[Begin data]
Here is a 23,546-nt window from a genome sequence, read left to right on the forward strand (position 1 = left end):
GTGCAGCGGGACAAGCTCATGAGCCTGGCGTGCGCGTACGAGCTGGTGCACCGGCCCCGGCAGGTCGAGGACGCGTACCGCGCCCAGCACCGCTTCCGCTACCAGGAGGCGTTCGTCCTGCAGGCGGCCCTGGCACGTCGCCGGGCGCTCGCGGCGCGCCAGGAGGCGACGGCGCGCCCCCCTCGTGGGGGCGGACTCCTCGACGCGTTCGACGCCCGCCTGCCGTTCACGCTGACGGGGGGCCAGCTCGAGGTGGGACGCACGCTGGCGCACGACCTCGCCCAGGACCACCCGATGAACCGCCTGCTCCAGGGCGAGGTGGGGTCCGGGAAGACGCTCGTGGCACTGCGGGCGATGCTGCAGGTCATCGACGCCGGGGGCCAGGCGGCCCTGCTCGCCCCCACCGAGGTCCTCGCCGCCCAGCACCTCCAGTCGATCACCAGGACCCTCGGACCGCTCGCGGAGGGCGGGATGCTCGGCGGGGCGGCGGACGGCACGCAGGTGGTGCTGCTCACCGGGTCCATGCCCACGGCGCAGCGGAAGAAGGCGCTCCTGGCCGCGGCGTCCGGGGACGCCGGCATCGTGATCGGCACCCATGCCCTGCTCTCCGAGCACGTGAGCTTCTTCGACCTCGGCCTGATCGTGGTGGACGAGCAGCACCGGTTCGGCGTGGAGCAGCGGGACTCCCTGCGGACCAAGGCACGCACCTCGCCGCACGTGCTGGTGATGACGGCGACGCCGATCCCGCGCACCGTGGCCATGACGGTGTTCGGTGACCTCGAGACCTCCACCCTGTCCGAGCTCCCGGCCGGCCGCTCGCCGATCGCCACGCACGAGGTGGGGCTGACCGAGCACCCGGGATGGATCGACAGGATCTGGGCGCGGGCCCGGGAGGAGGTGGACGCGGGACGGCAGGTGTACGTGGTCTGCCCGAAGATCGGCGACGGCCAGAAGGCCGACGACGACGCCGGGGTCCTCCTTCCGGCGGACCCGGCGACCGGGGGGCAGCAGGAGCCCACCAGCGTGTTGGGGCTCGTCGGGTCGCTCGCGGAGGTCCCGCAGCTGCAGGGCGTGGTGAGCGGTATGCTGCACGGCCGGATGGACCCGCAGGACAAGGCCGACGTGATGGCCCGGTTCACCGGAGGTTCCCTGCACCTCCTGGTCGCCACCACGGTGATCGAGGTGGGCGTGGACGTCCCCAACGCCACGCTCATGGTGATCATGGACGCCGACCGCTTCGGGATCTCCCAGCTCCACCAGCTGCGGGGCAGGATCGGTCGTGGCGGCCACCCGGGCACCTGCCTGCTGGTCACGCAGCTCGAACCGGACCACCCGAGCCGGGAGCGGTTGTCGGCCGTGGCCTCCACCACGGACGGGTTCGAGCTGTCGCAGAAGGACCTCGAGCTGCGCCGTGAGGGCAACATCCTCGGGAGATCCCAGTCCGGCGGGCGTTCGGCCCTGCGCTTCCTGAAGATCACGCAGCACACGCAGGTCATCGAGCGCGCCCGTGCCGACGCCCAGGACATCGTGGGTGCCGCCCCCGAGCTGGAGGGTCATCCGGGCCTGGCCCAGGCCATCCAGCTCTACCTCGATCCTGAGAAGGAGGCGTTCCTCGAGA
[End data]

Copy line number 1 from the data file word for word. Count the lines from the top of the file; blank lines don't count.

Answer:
Here is a 23,546-nt window from a genome sequence, read left to right on the forward strand (position 1 = left end):